California Wildfires Helped Drive Homeowners Premium Volume in Surplus Lines

Wildfires have evidently been driving more Californians into the surplus lines market, pushing up homeowners surplus premium volume to more than $122 million in 2018, according to the Surplus Line Association of California.

“We have seen over the last five years an increase in homeowners every year,” said Ben McKay, executive director of the SLA-Cal.

Build to Survive: Homes in California's Burn Zones Must Adopt Fire-Safe Code

(TNS) - After the apocalyptic Camp Fire reduced most of Paradise to ashes last November, a clear pattern emerged.

Fifty-one percent of the 350 houses built after 2008 escaped damage, according to an analysis by McClatchy. Yet only 18 percent of the 12,100 houses built before 2008 did.

What made the difference? Building codes.

The homes with the highest survival rate appear to have benefited from “a landmark 2008 building code designed for California’s fire-prone regions – requiring fire-resistant roofs, siding and other safeguards,” according to a story by The Sacramento Bee’s Dale Kasler and Phillip Reese.

California Regulators Skeptical of PG&E’s Promise to Improve Safety

California regulators expressed skepticism that Pacific Gas & Electric Corp.’s new leaders have enough professional experience to instill the deep corporate culture of safety they say the company has lacked.

The utility has been blamed for more than a dozen of California’s most destructive wildfires in the past two years.

California’s Governor Proposes Wildfire Fund, Seeks PG&E Fix

California Gov. Gavin Newsom gave legislators just three months to address a multibillion-dollar wildfire liability problem that has forced the state’s largest power company, PG&E Corp., into bankruptcy and threatens the same fate for its other utilities.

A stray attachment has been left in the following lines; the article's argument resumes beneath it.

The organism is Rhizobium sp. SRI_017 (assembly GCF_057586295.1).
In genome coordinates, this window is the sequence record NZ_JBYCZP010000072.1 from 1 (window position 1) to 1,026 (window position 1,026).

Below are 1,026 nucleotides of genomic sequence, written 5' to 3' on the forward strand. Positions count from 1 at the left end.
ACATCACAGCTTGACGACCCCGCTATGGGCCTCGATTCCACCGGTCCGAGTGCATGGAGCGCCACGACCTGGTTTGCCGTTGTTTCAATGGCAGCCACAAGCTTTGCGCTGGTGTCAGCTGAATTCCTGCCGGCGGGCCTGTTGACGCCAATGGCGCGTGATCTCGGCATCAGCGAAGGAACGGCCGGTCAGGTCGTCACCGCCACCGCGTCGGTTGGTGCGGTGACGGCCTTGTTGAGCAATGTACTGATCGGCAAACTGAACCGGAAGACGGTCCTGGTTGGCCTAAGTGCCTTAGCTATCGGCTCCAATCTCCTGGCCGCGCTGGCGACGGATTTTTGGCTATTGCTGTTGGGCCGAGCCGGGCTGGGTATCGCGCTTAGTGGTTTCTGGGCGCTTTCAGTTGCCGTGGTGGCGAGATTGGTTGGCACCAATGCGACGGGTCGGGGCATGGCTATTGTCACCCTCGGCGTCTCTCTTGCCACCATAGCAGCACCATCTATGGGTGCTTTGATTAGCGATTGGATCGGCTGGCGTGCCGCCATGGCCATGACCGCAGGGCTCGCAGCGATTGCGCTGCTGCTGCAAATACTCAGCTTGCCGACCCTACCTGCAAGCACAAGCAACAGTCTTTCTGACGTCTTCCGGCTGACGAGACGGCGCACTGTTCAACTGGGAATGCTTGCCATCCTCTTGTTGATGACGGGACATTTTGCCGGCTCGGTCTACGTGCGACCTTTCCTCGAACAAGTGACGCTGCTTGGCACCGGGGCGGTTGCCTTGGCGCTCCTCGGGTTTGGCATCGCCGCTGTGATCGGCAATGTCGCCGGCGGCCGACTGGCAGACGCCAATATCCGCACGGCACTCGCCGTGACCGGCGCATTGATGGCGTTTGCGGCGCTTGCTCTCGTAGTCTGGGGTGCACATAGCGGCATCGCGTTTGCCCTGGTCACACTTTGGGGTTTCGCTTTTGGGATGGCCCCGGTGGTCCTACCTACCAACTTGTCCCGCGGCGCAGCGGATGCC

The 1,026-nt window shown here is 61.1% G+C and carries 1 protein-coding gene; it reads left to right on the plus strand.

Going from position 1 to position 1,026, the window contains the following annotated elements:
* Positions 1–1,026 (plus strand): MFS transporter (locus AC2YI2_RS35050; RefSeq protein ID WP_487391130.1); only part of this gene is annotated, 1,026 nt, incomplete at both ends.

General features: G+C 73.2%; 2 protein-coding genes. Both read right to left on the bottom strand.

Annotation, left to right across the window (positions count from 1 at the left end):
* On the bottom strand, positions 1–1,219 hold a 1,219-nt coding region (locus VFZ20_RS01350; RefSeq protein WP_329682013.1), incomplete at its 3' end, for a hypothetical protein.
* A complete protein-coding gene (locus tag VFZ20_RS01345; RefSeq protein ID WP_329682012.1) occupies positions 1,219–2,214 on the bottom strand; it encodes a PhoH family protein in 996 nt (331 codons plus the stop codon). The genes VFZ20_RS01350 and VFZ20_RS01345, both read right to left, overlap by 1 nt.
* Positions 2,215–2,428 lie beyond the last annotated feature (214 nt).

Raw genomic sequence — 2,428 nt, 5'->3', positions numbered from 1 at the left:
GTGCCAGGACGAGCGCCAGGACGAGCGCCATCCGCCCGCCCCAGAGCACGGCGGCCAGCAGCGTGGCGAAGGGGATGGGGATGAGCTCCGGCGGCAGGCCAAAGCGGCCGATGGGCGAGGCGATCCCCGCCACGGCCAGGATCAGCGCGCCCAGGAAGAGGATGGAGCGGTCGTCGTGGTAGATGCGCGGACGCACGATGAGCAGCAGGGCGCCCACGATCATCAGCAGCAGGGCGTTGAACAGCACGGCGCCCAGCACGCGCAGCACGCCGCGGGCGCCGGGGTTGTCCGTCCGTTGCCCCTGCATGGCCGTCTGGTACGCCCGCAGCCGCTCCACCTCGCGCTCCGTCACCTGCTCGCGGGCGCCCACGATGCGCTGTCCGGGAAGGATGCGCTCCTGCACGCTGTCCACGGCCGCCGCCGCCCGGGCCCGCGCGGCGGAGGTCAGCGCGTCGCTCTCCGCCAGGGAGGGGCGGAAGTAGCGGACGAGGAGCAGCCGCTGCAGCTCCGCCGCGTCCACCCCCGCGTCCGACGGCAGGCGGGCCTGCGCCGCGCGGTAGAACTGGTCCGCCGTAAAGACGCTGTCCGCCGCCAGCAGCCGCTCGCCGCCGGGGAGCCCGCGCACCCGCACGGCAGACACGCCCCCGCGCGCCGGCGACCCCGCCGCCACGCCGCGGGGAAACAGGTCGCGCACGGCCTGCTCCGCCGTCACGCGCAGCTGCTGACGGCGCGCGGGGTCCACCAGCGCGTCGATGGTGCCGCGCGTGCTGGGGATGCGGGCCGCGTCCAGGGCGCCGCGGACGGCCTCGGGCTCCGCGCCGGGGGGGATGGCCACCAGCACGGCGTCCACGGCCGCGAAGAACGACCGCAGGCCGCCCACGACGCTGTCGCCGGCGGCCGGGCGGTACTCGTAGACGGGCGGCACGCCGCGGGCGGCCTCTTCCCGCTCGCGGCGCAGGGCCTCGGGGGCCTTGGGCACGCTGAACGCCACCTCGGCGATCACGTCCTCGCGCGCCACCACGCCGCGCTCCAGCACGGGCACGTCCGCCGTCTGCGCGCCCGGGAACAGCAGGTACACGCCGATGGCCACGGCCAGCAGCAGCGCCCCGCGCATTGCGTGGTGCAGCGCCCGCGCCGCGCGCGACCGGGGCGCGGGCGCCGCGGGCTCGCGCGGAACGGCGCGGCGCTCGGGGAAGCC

The governor issued a report Friday outlining possible solutions for how costs for destructive wildfires will be covered, including a possible fund that utilities can tap into, that sent the clearest signal yet that the state will move to keep its power companies solvent. He called for legislation to be passed before lawmakers take a month-long summer recess on July 12, sending shares of PG&E and its peers soaring. It was made known two weeks ago that Newsom was also drafting plans to respond to wildfires more broadly, and his proposal has been expected.

California Lawmakers Eyeing Catastrophic Wildfire Fund

Creation of a catastrophic wildfire risk pool is emerging as the most likely option as California lawmakers seek to protect the solvency of investor-owned utilities from record payouts for fire damages.

PG&E filed for a bankruptcy reorganization this year, saying it needed the court’s protection because it cannot count on the California Public Utilities Commission to allow it to recoup its costs through rates. The legislature last year created the Commission on Catastrophic Wildfire Cost and Recovery, which is due to recommend ways of mitigating wildfire risks by July 1. Gov. Gavin Newsom is also drafting plans to respond to wildfires more broadly and is expected to release a proposal late next week.

Gov. Newsom Declares Wildfire Emergency Ahead of New Fires

(TNS) — Gov. Gavin Newsom declared a state of emergency in California on Friday and waived environmental regulations to expedite nearly three dozen local forest management projects to protect communities from the deadly wildfires that have decimated regions up and down the state.